The beginning of the nineteenth century can be known as the Golden Age of horimono. Full-bodied engravings were seen in more than just Ukiyo-e prints. Other forms of the Japanese art culture like plays and songs portrayed characters fully tattooed in the horimono style.

Unfortunately, every good thing has to come to an end. And so did the horimono. This tattoo style suffered a dramatic decline during the Meiji Restoration when the strict, oppressive regulations were implemented. In the mid-1900s, the ban was lifted, and the tattoo scene in Japan started growing again.

Today’s Japanese on Tattoos

Regardless of the substantial historical evidence of tattoo culture in ancient Japanese culture, there has long been a standing link between tattoos and illegal activities. It is proven to be difficult to change this specific mindset. The automatic judgement of one being classified as a “bad guy” when he’s seen with a tattoo has been occurring throughout the country for a while. 

There have been a number of experience exchanges of tattooed people in Japan. It’s a balance of positive and negative feedback, and glances on the streets are more of curiosity than disapproval.

Some Japanese do have their own tattoos. Many of them just keep it well hidden and covered. Exposing or revealing them is rather rare in Japan due to social reasons and the need for employment. These prevailing rules and social norms in Japan have had various rebellions, but it seems like the progress for change is going at a snail’s pace. At least there is progress, right?

The Ban of Tattoos in Public Facilities

While it is still tolerated to expose body art in places where one normally expects it to be — in subways, public streets and most restaurants — some very specific places implemented a strict ban against tattoos. For example, almost all bathing facilities, like the onsen, and public facilities, like a public spa, gym, and swimming pool, forbid entry to anyone who is seen with tattoos on their body. Some believe it’s to prevent contamination of the waters and consideration for other users. There are others who believe that it’s to keep out the Yakuzas from onsens.

Due to the increase of tourism, especially from the West, Japan has seen more and more people with body art roaming their streets, and eventually demanding access to their facilities. As a temporary answer to this, there have been special facilities that are just for people with tattoos, and a few onsens have made their ruling slightly more lenient. This includes allowing tattooed people to just cover up their tattoos to allow entry to these public facilities. 

Tattoo Studios in Japan

Tattoos have long existed in history, perfecting the Japanese-exclusive techniques and skills. It’s no surprise that the tattoos scene in Japan is far from amateurish. Some might even say they’re one of the top few experts!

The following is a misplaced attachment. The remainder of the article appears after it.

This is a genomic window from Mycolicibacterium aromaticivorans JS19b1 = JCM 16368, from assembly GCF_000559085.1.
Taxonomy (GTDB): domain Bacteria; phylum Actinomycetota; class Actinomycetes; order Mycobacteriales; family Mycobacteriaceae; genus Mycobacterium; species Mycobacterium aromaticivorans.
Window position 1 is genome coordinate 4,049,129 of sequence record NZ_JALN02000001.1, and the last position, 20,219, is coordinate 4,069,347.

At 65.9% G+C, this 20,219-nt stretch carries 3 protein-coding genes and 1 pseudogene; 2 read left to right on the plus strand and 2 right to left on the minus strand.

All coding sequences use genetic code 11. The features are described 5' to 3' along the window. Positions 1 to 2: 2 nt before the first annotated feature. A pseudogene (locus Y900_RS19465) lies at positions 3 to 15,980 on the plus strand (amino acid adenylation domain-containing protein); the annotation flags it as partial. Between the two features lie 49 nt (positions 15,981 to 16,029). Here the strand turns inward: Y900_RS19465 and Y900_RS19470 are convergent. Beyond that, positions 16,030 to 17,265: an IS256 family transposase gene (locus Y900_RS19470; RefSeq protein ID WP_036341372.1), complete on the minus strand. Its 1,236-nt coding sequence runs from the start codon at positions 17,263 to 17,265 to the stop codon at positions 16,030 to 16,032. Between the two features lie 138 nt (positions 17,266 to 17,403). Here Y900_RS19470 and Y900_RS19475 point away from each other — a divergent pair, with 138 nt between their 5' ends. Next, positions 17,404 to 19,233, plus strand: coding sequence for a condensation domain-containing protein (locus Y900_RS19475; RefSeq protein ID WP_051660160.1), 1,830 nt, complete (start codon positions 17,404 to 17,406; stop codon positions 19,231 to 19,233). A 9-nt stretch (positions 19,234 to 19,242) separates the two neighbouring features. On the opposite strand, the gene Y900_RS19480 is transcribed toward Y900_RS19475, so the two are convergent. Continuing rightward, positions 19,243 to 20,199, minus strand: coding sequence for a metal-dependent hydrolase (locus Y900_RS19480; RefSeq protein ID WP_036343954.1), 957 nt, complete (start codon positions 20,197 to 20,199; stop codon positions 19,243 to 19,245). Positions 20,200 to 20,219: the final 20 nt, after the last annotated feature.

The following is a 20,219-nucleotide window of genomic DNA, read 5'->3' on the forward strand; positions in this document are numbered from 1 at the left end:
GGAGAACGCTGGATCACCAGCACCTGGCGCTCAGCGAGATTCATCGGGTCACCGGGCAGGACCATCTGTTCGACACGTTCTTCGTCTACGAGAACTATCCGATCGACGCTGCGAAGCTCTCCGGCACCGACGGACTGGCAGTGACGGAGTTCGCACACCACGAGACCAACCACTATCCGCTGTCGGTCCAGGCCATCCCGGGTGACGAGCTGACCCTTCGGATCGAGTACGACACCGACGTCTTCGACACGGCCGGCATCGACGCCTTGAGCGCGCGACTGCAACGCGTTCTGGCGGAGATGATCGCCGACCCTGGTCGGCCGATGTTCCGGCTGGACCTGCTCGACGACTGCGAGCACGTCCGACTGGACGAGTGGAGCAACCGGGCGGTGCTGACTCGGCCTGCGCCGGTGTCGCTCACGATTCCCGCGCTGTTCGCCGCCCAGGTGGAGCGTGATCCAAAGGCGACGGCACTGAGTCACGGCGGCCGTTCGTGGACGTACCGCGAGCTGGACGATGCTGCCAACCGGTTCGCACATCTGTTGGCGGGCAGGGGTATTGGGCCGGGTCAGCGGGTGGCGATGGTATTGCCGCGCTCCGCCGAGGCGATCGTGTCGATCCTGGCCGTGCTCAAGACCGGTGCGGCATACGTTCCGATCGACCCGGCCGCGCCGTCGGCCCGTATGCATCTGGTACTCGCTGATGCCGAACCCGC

Despite its relaxed laws on tattoos, there is still a bit of coldness on the matter. From public perception to the difficulties attached to it, tattoo businesses aren’t exactly having a walk in the park. Tattoo studios in Japan aren’t like the ones in other countries where you’ll see them evidently on the streets. Even though the standard, western-style tattoos parlours are still available, the most popular type of tattoo studios in Japan is the private studio.

Private tattoo studios are extremely popular in Japan. These private studios are generally home-based. The place consists of a separate room or area dedicated to the proceedings of tattooing inside the tattoo artist’s own home. Sometimes, it could be a separate apartment altogether where the artist rents out the room just for his work. It’s not uncommon if there isn’t any signage to indicate where the studio is. Don’t worry, they’re not shady business — it majorly has to do with the negative associations of tattoos.

Don’t let that sway you from going under the needle in Japan. It’s all a matter of knowing where to look for quality, authentic wabori.

Enjoying the Tattoo Life in Japan

There have been obvious shifts in how tattoos are viewed in Japan over the past few years. The Japanese are more and more influenced by the West and Japan’s booming tourism. Because of that, the younger generations have started to loosen up. Don’t take it personally if an old granny stares at your body art with disapproval. The youngins would definitely have more appreciation. In fact, it might even be a fascination.

Even though Japan is changing when it comes to tattoos, it is still best to be safe than sorry. Take extra measures to cover up your tattoos when visiting sacred places, public facilities, beaches, and ryokans. Despite the supposed strict ban in bathing facilities, many travelers and locals alike have noted that they were let off with covering them up temporarily just to get into the onsen.

The Wrap-up

Tattoos have come a long way in Japanese culture — from using this form of body art as a criminal punishment to now an appreciated art form. Regardless of the still-existing disapproval, Japan is being more open-minded about it now than it was centuries ago. Progress is key, and who knows where The Land of The Rising Sun will be in a few decades from now when it comes to tattoos.